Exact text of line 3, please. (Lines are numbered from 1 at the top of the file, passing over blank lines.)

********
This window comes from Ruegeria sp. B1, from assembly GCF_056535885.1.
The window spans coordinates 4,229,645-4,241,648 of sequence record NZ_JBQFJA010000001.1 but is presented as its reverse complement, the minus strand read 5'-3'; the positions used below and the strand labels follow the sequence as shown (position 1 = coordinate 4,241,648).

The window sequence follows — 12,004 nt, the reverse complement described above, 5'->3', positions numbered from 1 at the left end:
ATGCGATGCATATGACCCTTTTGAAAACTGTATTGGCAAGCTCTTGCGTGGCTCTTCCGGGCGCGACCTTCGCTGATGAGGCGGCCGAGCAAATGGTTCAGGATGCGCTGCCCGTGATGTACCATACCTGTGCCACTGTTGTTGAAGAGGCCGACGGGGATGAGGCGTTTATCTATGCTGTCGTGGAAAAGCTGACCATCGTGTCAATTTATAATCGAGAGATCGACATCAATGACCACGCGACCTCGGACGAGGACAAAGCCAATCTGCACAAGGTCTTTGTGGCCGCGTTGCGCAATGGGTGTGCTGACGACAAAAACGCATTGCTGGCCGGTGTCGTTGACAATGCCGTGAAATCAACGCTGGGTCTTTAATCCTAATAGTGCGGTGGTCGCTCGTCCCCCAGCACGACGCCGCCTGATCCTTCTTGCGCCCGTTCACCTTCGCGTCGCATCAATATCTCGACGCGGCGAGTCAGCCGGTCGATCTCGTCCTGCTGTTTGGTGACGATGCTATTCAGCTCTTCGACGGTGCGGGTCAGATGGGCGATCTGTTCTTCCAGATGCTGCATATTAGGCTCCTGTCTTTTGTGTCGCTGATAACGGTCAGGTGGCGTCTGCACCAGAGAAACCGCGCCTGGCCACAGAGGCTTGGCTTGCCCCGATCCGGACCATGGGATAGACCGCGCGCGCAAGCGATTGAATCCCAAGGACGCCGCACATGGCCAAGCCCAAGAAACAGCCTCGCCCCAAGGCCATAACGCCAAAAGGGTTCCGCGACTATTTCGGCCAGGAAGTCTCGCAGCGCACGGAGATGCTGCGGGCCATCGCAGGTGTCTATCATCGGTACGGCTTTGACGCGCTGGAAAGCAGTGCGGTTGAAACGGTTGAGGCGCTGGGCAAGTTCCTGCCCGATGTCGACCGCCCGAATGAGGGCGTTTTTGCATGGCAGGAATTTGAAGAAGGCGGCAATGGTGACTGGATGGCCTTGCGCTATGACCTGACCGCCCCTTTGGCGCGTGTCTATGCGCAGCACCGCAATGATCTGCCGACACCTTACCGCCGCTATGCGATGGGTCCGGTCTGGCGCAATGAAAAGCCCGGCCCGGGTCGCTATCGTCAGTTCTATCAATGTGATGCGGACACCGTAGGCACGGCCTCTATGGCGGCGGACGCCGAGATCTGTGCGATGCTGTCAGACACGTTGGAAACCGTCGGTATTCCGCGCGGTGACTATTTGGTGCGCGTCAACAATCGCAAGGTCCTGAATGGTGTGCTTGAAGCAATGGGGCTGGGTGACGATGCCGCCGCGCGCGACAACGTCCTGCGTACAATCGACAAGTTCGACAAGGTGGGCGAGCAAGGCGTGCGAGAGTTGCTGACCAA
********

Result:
The window sequence follows — 12,004 nt, the reverse complement described above, 5'->3', positions numbered from 1 at the left end: